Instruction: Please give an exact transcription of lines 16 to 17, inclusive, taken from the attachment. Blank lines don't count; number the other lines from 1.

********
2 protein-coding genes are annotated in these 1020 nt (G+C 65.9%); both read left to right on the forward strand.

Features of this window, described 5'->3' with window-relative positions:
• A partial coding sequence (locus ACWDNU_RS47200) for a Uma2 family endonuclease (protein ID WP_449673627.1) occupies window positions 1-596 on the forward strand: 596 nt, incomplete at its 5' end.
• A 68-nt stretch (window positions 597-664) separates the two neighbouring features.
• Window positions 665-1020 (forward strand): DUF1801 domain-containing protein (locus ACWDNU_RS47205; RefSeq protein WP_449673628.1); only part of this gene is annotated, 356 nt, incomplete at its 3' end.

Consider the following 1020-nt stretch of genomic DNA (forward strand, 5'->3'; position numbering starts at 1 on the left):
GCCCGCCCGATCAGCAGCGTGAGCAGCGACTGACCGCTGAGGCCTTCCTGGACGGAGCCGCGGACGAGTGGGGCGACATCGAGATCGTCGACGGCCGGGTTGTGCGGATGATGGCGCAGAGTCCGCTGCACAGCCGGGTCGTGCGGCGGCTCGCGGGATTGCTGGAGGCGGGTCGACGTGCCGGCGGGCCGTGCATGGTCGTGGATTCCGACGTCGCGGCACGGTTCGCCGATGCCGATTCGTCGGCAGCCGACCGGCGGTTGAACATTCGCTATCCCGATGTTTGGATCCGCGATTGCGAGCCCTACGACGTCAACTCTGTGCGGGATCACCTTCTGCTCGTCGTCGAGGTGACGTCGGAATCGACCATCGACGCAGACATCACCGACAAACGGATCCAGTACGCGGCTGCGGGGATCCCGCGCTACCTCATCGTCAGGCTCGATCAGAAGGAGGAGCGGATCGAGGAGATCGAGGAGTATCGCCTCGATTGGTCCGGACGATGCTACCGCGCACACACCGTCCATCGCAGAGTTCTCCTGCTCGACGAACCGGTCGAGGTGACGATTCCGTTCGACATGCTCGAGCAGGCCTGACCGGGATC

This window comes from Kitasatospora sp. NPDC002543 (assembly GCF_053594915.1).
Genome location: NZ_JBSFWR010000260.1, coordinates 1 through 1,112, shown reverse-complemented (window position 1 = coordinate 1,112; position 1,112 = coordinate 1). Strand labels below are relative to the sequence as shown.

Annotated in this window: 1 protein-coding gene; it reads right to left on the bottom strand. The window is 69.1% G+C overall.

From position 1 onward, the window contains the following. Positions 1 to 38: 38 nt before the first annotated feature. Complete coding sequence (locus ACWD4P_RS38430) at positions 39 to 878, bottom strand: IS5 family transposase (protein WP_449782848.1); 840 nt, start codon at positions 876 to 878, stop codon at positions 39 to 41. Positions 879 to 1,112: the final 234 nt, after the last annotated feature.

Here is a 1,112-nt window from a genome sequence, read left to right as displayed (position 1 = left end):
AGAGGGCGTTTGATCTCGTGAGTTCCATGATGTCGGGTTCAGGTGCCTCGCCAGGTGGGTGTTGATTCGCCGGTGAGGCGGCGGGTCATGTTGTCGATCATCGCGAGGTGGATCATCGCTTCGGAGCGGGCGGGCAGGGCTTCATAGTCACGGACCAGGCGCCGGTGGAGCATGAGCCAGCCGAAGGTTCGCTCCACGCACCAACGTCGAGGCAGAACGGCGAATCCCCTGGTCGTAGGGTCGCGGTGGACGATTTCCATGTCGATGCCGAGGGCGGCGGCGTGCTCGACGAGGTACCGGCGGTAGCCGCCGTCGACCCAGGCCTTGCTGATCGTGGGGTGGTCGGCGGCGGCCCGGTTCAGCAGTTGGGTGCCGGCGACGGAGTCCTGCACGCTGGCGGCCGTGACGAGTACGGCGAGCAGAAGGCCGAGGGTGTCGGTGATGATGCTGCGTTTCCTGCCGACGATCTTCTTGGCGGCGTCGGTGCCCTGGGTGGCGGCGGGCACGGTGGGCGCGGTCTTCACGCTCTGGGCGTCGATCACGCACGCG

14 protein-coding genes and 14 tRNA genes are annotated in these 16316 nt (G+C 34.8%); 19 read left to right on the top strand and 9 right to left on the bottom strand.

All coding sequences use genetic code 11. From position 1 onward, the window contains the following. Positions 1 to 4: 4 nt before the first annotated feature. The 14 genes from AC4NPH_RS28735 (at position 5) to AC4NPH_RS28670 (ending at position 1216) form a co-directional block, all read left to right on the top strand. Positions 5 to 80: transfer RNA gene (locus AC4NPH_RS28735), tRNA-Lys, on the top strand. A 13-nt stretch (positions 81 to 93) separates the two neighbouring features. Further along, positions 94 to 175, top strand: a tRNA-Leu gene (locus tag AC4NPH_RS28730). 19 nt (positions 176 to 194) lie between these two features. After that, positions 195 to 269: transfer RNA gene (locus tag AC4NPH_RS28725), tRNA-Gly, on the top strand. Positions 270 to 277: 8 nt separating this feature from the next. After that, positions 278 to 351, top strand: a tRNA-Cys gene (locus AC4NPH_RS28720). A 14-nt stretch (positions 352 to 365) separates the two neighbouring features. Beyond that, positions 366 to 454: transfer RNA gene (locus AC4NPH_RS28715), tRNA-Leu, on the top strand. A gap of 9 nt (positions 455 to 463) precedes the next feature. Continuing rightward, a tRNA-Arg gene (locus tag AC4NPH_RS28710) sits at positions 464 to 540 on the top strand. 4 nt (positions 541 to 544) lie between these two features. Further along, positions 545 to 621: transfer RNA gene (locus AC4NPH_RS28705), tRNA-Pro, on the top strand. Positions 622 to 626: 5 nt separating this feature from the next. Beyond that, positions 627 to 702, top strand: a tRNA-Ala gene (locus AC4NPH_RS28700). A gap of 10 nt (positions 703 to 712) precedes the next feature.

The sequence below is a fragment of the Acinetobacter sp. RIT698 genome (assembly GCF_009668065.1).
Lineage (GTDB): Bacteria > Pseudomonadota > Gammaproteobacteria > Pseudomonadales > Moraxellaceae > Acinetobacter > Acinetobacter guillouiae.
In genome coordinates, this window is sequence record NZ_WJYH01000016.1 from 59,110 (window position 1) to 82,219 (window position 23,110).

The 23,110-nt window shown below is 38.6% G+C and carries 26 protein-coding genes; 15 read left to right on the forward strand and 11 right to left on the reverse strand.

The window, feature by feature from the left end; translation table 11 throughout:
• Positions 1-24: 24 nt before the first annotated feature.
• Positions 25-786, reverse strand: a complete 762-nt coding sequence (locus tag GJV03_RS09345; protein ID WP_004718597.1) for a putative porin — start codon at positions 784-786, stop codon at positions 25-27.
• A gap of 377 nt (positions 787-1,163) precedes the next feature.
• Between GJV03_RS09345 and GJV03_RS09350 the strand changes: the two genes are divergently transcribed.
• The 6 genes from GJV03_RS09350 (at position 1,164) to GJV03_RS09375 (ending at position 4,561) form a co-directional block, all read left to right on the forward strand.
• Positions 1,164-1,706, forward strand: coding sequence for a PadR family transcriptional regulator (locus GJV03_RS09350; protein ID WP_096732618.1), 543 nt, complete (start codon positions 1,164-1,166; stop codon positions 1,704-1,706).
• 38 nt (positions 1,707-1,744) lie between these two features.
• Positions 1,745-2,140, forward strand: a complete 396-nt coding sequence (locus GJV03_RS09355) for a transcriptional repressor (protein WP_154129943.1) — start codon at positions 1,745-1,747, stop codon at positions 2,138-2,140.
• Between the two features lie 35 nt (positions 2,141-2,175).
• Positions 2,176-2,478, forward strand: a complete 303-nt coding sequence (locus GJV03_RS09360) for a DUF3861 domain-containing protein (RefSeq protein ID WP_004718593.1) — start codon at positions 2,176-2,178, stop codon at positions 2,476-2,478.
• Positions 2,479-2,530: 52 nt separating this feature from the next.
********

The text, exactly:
The sequence below is a fragment of the Acinetobacter sp. RIT698 genome (assembly GCF_009668065.1).
Lineage (GTDB): Bacteria > Pseudomonadota > Gammaproteobacteria > Pseudomonadales > Moraxellaceae > Acinetobacter > Acinetobacter guillouiae.